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Velasco wins 1st Domingo-Viernes award

(L to R) Terri Mast, National Secretary-Treasurer of the Inlandboatmen’s Union; Stephanie Velasco; Richard Gurtiza, Regional Director of IBU Region 37; and James Gregory, UW Harry Bridges Chair of Labor Studies.

Stephanie Velasco, a senior at Wapato High, has been awarded the $5,500 Silme Domingo and Gene Viernes Scholarship in Labor Studies to fund her first year at the University of Washington. The valedictorian of her graduating class, she is a first-generation college student who plans to pursue a degree in medicine. The award is sponsored by the Inlandboatmen’s Union, Region 37’s Alaskero Foundation and the Harry Bridges Center for Labor Studies at the University of Washington.

On Sunday, June 4, Velasco accepted the scholarship at a dinner in Seattle commemorating the 30th anniversary of the assassinations of Viernes and Domingo. The dinner was attended by numerous politicians and union leaders, including International Transport Worker’s Federation President Padraig Crumlin and International Longshore and Warehouse Union Vice-President Ray Familiathe. They stressed the commitment of Viernes and Domingo to education, social justice and international solidarity.

Gene Viernes grew up in the Yakima Valley and attended Central Washington University before moving to Seattle and helping found the Alaska Cannery Workers’ Association with Silme Domingo. The organization fought against the brutal working conditions and racist management of the cannery industry in Alaska, an important source of source of seasonal work for Filipino immigrants in Washington State. Velasco’s father, who immigrated to Washington from the Philippines in 1979, was among these workers, known as “Alaskeros.”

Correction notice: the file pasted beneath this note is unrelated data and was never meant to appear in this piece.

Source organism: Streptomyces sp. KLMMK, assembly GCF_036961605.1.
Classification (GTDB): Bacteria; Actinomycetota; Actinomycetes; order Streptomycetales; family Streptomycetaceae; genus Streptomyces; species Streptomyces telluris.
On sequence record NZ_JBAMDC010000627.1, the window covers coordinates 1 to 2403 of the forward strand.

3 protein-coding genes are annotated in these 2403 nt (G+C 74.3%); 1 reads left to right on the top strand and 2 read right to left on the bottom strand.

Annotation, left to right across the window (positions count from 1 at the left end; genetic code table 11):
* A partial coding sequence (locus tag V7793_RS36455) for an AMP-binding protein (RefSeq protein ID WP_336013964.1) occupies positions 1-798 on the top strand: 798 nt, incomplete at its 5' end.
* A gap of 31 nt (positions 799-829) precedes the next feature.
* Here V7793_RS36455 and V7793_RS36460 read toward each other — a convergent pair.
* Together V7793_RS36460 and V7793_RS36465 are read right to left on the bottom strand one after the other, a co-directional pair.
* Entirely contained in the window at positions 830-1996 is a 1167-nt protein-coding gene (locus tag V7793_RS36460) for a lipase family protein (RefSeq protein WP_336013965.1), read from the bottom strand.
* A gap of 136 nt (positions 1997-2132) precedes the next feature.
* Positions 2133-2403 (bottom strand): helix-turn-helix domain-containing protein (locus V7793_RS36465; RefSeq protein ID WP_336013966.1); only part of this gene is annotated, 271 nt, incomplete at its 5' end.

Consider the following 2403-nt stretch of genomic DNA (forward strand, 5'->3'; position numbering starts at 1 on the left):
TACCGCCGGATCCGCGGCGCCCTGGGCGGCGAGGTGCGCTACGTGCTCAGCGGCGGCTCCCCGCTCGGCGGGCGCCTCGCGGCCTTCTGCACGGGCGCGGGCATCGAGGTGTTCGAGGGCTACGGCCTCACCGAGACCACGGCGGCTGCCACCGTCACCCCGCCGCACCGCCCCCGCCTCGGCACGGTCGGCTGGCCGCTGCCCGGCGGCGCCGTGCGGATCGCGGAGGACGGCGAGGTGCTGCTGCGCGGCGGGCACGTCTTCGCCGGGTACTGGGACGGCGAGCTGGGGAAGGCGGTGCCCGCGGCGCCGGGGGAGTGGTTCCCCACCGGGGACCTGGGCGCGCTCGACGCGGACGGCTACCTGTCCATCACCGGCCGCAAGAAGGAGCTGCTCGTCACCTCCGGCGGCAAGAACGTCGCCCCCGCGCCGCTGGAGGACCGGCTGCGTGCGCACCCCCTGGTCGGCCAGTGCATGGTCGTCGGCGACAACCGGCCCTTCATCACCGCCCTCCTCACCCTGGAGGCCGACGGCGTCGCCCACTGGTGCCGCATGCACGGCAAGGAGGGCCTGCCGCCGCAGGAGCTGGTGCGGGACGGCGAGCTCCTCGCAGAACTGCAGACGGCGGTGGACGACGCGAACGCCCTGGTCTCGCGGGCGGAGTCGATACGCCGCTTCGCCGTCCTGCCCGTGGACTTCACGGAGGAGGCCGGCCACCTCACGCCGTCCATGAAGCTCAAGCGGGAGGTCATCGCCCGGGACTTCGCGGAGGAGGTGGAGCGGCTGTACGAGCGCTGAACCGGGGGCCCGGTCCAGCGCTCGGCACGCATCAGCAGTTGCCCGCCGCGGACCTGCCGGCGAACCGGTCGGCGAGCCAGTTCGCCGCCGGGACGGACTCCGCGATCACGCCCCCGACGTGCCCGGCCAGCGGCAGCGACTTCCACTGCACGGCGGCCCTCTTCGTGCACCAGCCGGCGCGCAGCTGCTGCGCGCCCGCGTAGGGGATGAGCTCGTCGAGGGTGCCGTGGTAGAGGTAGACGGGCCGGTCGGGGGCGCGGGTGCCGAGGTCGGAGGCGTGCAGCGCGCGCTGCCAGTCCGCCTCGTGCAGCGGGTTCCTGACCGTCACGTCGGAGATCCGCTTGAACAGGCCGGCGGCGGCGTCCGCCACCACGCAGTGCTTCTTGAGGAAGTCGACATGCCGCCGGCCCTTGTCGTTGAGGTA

Meanwhile, Domingo and Viernes were leaders in the Union of Democratic Filipinos, or KDP, which supported the opposition movement against the Ferdinand Marcos dictatorship in the Philippines. The Alaska Cannery Workers’ Association successfully improved conditions in the cannery industry, and ousted the corrupt leadership of the union that represented Alaskeros, while the KDP became a lightning rod of international solidarity with the people of the Philippines. In 1981, the two were killed in Seattle for their efforts, an act later linked to the former union leadership and Marcos.

This is the first year the scholarship has been awarded, and its sponsors are proud that Velasco, a promising student committed to serving her community through education and medicine, is the first recipient.

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